• Report this Comment On March 25, 2010, at 7:17 PM, gslusher wrote:


    Re: flash. LOTS of people I know turn Flash OFF. (I do in Camino, unless I know that I'm going to a site with Flash video.) There's a plug-in for Safari, ClickToFlash, that disables Flash unless the user clicks on the specific item.

    By turning Flash off, I 1) avoid a lot of ads; 2) load pages much faster; 3) reduce the frequency of browser crashes; 4) avoid the spinning beachball (my iMac G4 is only 1 gHz and really slows down at high data rate video, even more if the video is flash vs H.264); 5) lower my blood pressure.

  • Report this Comment On March 25, 2010, at 7:21 PM, gslusher wrote:

    Re: Flash

    Like a lot of people I know, I keep Flash turned OFF in Camino unless I absolutely need it. There's a plug-in for Safari, ClickToFlash, that disables all Flash content unless the user clicks on the specific box. It's very popular on VersionTracker.

    By disabling Flash, I 1) speed up the loading of web pages; 2) lower the frequency of browser crashes; 3) avoid a lot of ads and useless stuff; 4) avoid the spinning beachball (my iMac G4 is slow--1 gHz--and chokes on a lot of Flash video, even more than h.264); and 5) lower my blood pressure.

  • Report this Comment On March 25, 2010, at 8:07 PM, marv08 wrote:

    Very good and thoughtful article. Thanks!

    I boldly predict that OEMs will choose Android over Chrome OS in most cases. The focus is on apps, apps and apps. Offline storage for Web apps is in its infancy, Google Gears never worked well and it will be a long time until they have achieved perfection using HTML5. Almost nobody will pay $400 and more for a device that is practically useless without an Internet connection. Chrome OS is obsolete before it has even arrived. Google should rather concentrate on making one great OS and the best possible tools and SDKs for it. So far Android is still a lot behind the iPhone OS and even less polished than Palm's WebOS. And we can bet that the iPhone OS 4.0 (likely due in June) will again raise the bar significantly.

  • Report this Comment On March 25, 2010, at 11:10 PM, ConstableOdo wrote:

    What exactly is Apple's hype machine. Apple hardly ever releases information about its products. The iPad had the iPad keynote and one commercial. How is that a hype machine. If you're talking about internet buzz, that is not generated by Apple, but by bloggers everywhere both for and against the iPad. You are mistaking interest for hype. Yes, Apple does have a loyal fan-base, but that is to be expected by a company that builds products that users really like.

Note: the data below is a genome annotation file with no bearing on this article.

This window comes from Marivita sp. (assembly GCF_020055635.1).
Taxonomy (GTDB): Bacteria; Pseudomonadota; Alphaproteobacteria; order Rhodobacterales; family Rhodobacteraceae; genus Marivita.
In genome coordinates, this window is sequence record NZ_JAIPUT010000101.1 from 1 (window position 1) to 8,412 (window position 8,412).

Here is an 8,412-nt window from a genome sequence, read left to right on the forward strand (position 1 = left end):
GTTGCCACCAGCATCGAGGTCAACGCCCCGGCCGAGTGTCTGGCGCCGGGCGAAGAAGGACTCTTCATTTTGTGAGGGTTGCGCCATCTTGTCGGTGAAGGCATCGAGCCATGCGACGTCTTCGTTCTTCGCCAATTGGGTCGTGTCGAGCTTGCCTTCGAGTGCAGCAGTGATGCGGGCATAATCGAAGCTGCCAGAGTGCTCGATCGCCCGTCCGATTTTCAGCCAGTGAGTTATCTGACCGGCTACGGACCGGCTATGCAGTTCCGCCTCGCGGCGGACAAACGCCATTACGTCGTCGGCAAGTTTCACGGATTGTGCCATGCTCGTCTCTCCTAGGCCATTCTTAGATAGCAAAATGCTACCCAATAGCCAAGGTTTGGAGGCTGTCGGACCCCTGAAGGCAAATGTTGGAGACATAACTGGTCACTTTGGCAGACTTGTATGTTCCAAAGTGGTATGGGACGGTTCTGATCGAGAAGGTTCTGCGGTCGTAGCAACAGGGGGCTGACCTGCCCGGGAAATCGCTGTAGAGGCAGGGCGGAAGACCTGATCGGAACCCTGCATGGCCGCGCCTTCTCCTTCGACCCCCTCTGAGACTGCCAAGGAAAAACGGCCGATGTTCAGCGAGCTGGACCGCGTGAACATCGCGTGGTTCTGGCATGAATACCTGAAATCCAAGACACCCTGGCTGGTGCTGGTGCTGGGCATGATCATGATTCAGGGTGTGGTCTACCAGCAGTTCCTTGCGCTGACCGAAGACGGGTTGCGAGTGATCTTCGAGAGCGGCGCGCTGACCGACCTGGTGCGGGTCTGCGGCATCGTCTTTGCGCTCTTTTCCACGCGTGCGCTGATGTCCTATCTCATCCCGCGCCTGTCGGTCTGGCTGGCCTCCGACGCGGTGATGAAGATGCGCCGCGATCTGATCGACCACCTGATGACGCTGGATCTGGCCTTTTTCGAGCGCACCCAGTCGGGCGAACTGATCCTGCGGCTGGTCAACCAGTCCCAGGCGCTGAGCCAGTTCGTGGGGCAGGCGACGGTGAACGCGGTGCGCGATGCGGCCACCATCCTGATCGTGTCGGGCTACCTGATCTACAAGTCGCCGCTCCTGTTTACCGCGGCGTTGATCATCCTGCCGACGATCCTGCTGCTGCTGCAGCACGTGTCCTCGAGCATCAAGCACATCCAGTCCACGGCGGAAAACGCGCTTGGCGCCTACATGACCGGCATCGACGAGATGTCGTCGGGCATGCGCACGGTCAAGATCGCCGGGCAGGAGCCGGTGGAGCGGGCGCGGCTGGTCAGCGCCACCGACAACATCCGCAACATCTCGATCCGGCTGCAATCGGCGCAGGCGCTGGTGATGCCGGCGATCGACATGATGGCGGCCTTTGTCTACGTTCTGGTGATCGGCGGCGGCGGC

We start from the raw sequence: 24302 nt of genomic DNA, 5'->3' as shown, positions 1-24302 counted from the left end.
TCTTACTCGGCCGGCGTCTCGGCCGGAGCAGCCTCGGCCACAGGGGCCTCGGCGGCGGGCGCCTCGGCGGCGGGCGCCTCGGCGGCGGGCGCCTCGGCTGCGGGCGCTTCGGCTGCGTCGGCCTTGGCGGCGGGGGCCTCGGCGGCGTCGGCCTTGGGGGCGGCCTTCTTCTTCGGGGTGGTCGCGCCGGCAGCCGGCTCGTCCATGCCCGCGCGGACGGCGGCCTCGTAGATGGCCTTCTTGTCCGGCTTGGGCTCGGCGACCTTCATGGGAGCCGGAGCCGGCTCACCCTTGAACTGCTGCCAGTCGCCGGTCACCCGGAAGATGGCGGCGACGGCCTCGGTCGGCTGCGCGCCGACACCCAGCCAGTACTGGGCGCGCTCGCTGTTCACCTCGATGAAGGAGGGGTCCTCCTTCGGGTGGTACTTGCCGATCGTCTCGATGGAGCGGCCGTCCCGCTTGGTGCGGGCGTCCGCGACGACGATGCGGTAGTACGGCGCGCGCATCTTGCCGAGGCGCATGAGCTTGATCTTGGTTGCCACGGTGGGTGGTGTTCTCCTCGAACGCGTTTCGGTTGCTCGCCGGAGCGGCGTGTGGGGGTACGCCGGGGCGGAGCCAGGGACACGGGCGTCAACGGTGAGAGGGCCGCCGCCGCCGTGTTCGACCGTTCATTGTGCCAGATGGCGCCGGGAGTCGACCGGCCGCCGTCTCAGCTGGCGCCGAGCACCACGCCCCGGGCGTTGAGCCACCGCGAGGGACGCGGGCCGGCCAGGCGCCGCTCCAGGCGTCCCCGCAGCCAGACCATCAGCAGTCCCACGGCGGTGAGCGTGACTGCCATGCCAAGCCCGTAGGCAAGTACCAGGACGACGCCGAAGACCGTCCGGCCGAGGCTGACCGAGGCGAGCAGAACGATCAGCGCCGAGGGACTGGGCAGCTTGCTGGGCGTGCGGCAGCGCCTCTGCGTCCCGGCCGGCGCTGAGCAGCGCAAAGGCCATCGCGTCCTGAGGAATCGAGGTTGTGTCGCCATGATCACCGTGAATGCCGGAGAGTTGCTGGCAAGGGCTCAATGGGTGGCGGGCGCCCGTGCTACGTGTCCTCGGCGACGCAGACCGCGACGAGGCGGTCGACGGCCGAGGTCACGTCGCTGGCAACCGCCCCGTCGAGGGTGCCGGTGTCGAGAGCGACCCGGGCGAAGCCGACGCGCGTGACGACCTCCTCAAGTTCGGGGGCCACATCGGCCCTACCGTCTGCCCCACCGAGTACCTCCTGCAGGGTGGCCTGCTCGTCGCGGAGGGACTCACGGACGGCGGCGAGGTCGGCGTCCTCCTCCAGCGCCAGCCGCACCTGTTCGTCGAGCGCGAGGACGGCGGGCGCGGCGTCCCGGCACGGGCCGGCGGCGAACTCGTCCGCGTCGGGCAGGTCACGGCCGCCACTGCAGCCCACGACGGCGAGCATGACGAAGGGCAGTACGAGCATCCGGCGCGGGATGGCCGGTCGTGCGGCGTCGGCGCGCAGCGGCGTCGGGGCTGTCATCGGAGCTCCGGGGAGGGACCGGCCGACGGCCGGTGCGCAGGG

I think Android tablets will catch on unlike those ridiculous, full Windows 7 tablets. Such overkill of an OS for what will amount to be very simple tasks. Android tablets are going to be fragmented with every User Interface different from the next. Nothing will be consistent. I'm curious to see how the content is going to be on Android. Is Google going to go to publishers begging for digital content. Google better get back to its roots in search and ad clicks or that's going to be slipping away from them.

  • Report this Comment On March 26, 2010, at 11:46 AM, sfmitch wrote:

    @Eric Jhonsa, the article you linked to for "Apple's Hype Machine" doesn't mention, explain or support any such thing.

    @ConstableOdo - nicely said.

    @PSU69 - Right now, it seems that not including Flash is not a problem. The market of mobile users (no full version of Flash on smartphones) and very, soon to be iPad users is big enough that there is a trend to offer non-Flash content. Time will tell if this is a deal breaker for a lot of folks.

  • Report this Comment On March 26, 2010, at 11:58 AM, eldernorm wrote:

    "whether the iPad will be another hit for Apple (Nasdaq: AAPL), or a dud like Apple TV"

    Not a bad article but what makes him think that the Apple TV is a dud. I believe they have sold over 7 million units, about 3.5 X the Kindle and Apples new services still link back to the Apple TV.


    Just a thought.


  • Report this Comment On March 26, 2010, at 1:25 PM, beetlebug62 wrote:

    It's all relative, but it would be nice for writers to add the context. For Apple, the AppleTV is a dud, even if it has sold 7M units. For Amazon, the Kindle is a star, even if it has sold only 2M units. That's because it is all relative. 7M units of AppleTVs to Apple is not adding much to its bottom line or product mix, even if that is several times more units than Kindles to Amazon. For Amazon, Kindles are a hit because relative to their competition, Sony and B&N, they have sold more. Thus, it's all relative, but I can see why there is such confusion, and why writers need to add some context.

    Oh, the iPhone OS X is derived from Mac OS X, aka it's a modified version, so that sentence in Eric's piece made little sense. That's why Apple is able to innovate faster than say MSFT, because the core OS for all of its devices are one and the same. They leverage that same core, while MSFT cannot. WinMo is completely different than W7.

    As for the Google mobile OS issue surrounding Chrome and Android, it seems a little odd, as both are built around WebKit, courtesy of Apple. You'd think that they'd be able to cross-pollinate the two.

  • Report this Comment On March 28, 2010, at 8:29 PM, riwaterman wrote:

    @ConstableOdo - nicely said.

    You are absolutely right, the "apple hype machine" is just those on the internet - pro and con - that are passionate about their position - apple is great or apple sucks.

    Apple limits their message to carefully placed advertisements AFTER a product comes out except for a couple of ads for really big products (like the iphone and ipad) before unveiling.

    who remembers the "Hello" campaign for the iPhone. Nicely done but not played a real lot.